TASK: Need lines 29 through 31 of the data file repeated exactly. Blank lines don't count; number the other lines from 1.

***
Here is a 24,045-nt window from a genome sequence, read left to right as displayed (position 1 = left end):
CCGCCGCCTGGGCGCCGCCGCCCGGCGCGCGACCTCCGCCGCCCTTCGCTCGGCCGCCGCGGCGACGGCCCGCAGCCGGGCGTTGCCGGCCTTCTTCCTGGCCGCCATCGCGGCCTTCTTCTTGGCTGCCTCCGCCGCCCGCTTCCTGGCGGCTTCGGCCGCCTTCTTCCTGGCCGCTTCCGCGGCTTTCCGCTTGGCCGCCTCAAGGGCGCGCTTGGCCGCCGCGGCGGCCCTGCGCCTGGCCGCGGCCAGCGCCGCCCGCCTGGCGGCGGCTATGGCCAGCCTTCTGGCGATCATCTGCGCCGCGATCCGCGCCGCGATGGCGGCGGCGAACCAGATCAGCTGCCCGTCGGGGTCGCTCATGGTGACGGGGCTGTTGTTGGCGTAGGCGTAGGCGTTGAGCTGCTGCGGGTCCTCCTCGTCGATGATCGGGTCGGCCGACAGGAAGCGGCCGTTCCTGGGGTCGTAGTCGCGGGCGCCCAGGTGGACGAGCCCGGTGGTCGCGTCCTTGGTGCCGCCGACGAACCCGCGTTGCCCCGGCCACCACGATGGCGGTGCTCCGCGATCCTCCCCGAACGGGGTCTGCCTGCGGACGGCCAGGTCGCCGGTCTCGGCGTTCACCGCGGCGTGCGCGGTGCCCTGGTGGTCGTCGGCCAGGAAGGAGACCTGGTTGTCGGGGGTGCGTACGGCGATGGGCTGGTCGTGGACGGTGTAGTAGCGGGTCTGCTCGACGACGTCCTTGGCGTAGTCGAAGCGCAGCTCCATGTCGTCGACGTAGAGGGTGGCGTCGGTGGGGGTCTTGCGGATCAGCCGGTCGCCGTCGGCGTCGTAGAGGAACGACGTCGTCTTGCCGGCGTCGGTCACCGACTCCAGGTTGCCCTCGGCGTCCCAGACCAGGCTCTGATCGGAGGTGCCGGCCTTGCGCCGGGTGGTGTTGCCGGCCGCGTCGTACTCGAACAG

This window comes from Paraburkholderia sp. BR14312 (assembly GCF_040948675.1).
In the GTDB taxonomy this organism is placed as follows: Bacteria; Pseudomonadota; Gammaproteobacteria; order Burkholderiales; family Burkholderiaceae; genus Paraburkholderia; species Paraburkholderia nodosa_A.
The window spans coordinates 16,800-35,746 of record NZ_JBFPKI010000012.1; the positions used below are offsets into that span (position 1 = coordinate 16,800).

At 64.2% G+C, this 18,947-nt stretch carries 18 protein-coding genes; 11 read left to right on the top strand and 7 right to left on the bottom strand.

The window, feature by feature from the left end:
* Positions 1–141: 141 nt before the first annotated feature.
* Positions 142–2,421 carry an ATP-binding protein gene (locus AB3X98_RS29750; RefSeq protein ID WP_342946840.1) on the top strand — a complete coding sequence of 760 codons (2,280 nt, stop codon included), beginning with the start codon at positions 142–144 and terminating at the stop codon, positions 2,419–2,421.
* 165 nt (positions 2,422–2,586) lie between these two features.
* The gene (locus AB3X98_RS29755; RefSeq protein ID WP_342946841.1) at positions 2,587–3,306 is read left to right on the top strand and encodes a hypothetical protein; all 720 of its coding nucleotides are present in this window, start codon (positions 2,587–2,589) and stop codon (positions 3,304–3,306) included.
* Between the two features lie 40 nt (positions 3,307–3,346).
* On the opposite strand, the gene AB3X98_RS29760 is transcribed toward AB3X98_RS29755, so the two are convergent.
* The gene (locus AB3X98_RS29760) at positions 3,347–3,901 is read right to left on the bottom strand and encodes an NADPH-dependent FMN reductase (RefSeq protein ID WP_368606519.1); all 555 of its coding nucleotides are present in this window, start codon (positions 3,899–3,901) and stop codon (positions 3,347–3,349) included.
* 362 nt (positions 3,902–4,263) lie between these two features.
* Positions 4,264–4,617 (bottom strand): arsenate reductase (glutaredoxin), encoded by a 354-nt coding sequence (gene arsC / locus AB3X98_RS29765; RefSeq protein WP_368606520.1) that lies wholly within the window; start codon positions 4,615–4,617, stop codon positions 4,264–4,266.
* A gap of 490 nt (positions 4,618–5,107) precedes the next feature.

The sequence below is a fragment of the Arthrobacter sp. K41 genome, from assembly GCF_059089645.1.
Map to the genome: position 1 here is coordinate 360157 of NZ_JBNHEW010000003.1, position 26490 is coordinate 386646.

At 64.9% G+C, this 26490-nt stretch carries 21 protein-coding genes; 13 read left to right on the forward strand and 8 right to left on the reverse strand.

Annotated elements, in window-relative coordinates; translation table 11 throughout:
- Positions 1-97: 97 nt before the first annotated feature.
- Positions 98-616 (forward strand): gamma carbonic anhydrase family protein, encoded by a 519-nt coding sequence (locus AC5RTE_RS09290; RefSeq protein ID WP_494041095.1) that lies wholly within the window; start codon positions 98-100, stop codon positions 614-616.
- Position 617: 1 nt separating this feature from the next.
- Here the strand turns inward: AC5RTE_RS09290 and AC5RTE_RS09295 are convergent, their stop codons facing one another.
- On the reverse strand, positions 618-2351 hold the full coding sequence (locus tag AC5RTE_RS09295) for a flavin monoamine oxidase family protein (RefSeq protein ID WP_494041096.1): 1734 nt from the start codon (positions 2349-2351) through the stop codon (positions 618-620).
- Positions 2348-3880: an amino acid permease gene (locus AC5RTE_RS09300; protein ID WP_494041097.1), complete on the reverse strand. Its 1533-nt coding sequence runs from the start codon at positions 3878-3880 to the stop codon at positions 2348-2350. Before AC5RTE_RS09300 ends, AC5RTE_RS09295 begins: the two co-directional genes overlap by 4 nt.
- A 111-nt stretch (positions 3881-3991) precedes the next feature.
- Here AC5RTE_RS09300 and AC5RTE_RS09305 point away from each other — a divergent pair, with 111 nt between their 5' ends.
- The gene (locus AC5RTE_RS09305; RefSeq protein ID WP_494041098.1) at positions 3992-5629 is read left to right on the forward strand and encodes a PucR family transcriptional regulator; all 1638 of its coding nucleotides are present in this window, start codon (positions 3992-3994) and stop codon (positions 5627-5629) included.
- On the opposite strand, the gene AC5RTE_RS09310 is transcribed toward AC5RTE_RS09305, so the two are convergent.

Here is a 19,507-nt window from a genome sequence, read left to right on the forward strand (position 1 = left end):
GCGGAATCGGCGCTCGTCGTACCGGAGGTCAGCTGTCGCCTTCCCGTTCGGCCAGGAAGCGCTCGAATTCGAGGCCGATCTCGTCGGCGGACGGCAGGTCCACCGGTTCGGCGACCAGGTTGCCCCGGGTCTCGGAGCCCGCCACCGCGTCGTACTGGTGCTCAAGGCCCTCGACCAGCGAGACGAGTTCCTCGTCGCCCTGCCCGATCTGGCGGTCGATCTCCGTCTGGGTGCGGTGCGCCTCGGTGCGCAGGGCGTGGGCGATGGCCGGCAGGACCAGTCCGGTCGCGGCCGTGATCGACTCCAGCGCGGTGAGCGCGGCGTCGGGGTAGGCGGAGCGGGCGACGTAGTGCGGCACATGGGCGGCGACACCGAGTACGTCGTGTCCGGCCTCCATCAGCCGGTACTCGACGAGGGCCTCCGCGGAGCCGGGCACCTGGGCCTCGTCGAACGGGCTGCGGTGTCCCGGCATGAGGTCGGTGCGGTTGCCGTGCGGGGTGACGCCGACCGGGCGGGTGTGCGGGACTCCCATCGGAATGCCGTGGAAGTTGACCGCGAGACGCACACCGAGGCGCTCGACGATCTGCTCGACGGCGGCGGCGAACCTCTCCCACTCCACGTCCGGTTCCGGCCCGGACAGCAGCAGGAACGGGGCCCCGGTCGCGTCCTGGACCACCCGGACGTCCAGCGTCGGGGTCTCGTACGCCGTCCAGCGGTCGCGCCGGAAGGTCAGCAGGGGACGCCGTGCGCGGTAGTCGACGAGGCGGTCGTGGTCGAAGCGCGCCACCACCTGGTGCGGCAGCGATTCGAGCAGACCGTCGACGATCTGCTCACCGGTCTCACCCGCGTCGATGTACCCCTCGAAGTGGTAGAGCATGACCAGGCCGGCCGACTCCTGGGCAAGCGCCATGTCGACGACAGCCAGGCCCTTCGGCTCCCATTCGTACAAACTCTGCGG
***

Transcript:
- Here AC5RTE_RS09300 and AC5RTE_RS09305 point away from each other — a divergent pair, with 111 nt between their 5' ends.
- The gene (locus AC5RTE_RS09305; RefSeq protein ID WP_494041098.1) at positions 3992-5629 is read left to right on the forward strand and encodes a PucR family transcriptional regulator; all 1638 of its coding nucleotides are present in this window, start codon (positions 3992-3994) and stop codon (positions 5627-5629) included.
- On the opposite strand, the gene AC5RTE_RS09310 is transcribed toward AC5RTE_RS09305, so the two are convergent.